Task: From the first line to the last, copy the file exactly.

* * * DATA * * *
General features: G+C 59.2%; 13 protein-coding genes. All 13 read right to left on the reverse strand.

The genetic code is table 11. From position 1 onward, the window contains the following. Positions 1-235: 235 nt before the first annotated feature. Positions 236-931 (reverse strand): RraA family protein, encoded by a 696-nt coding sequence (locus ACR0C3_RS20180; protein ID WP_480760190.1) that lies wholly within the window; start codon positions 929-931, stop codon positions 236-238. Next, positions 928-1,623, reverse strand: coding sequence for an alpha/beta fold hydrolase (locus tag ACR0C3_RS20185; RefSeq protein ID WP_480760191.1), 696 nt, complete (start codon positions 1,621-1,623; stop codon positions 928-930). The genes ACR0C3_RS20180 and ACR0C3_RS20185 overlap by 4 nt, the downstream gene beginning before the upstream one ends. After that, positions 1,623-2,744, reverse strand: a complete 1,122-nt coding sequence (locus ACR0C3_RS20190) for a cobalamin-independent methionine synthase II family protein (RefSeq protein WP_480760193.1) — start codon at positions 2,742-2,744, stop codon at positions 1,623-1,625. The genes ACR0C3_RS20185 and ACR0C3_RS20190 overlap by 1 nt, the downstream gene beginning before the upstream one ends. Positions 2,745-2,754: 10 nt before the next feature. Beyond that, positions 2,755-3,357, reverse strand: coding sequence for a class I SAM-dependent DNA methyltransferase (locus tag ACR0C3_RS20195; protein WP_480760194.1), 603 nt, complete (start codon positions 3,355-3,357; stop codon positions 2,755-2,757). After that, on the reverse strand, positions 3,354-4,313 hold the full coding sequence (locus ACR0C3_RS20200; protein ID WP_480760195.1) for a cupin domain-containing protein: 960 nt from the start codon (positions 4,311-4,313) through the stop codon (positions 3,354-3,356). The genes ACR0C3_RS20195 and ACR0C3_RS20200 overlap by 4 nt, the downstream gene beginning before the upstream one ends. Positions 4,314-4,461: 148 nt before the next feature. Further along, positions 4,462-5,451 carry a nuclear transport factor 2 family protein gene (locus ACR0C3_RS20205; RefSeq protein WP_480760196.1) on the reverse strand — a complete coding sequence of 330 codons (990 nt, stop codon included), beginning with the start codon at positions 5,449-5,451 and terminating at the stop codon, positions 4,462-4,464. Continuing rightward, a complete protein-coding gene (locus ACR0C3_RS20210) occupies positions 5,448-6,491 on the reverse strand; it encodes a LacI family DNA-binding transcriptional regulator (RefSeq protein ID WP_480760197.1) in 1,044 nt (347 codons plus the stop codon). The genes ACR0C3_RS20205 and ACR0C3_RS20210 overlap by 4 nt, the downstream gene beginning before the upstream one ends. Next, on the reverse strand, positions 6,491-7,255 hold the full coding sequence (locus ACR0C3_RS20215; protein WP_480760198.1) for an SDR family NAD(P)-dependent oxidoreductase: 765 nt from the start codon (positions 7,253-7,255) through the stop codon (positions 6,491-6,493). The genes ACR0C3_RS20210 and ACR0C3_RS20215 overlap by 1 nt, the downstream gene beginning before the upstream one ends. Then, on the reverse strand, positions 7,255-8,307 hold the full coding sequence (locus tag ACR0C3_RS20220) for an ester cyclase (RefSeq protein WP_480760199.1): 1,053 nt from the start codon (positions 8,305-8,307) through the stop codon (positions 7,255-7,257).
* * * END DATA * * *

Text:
General features: G+C 59.2%; 13 protein-coding genes. All 13 read right to left on the reverse strand.

The genetic code is table 11. From position 1 onward, the window contains the following. Positions 1-235: 235 nt before the first annotated feature. Positions 236-931 (reverse strand): RraA family protein, encoded by a 696-nt coding sequence (locus ACR0C3_RS20180; protein ID WP_480760190.1) that lies wholly within the window; start codon positions 929-931, stop codon positions 236-238. Next, positions 928-1,623, reverse strand: coding sequence for an alpha/beta fold hydrolase (locus tag ACR0C3_RS20185; RefSeq protein ID WP_480760191.1), 696 nt, complete (start codon positions 1,621-1,623; stop codon positions 928-930). The genes ACR0C3_RS20180 and ACR0C3_RS20185 overlap by 4 nt, the downstream gene beginning before the upstream one ends. After that, positions 1,623-2,744, reverse strand: a complete 1,122-nt coding sequence (locus ACR0C3_RS20190) for a cobalamin-independent methionine synthase II family protein (RefSeq protein WP_480760193.1) — start codon at positions 2,742-2,744, stop codon at positions 1,623-1,625. The genes ACR0C3_RS20185 and ACR0C3_RS20190 overlap by 1 nt, the downstream gene beginning before the upstream one ends. Positions 2,745-2,754: 10 nt before the next feature. Beyond that, positions 2,755-3,357, reverse strand: coding sequence for a class I SAM-dependent DNA methyltransferase (locus tag ACR0C3_RS20195; protein WP_480760194.1), 603 nt, complete (start codon positions 3,355-3,357; stop codon positions 2,755-2,757). After that, on the reverse strand, positions 3,354-4,313 hold the full coding sequence (locus ACR0C3_RS20200; protein ID WP_480760195.1) for a cupin domain-containing protein: 960 nt from the start codon (positions 4,311-4,313) through the stop codon (positions 3,354-3,356). The genes ACR0C3_RS20195 and ACR0C3_RS20200 overlap by 4 nt, the downstream gene beginning before the upstream one ends. Positions 4,314-4,461: 148 nt before the next feature. Further along, positions 4,462-5,451 carry a nuclear transport factor 2 family protein gene (locus ACR0C3_RS20205; RefSeq protein WP_480760196.1) on the reverse strand — a complete coding sequence of 330 codons (990 nt, stop codon included), beginning with the start codon at positions 5,449-5,451 and terminating at the stop codon, positions 4,462-4,464. Continuing rightward, a complete protein-coding gene (locus ACR0C3_RS20210) occupies positions 5,448-6,491 on the reverse strand; it encodes a LacI family DNA-binding transcriptional regulator (RefSeq protein ID WP_480760197.1) in 1,044 nt (347 codons plus the stop codon). The genes ACR0C3_RS20205 and ACR0C3_RS20210 overlap by 4 nt, the downstream gene beginning before the upstream one ends. Next, on the reverse strand, positions 6,491-7,255 hold the full coding sequence (locus ACR0C3_RS20215; protein WP_480760198.1) for an SDR family NAD(P)-dependent oxidoreductase: 765 nt from the start codon (positions 7,253-7,255) through the stop codon (positions 6,491-6,493). The genes ACR0C3_RS20210 and ACR0C3_RS20215 overlap by 1 nt, the downstream gene beginning before the upstream one ends. Then, on the reverse strand, positions 7,255-8,307 hold the full coding sequence (locus tag ACR0C3_RS20220) for an ester cyclase (RefSeq protein WP_480760199.1): 1,053 nt from the start codon (positions 8,305-8,307) through the stop codon (positions 7,255-7,257).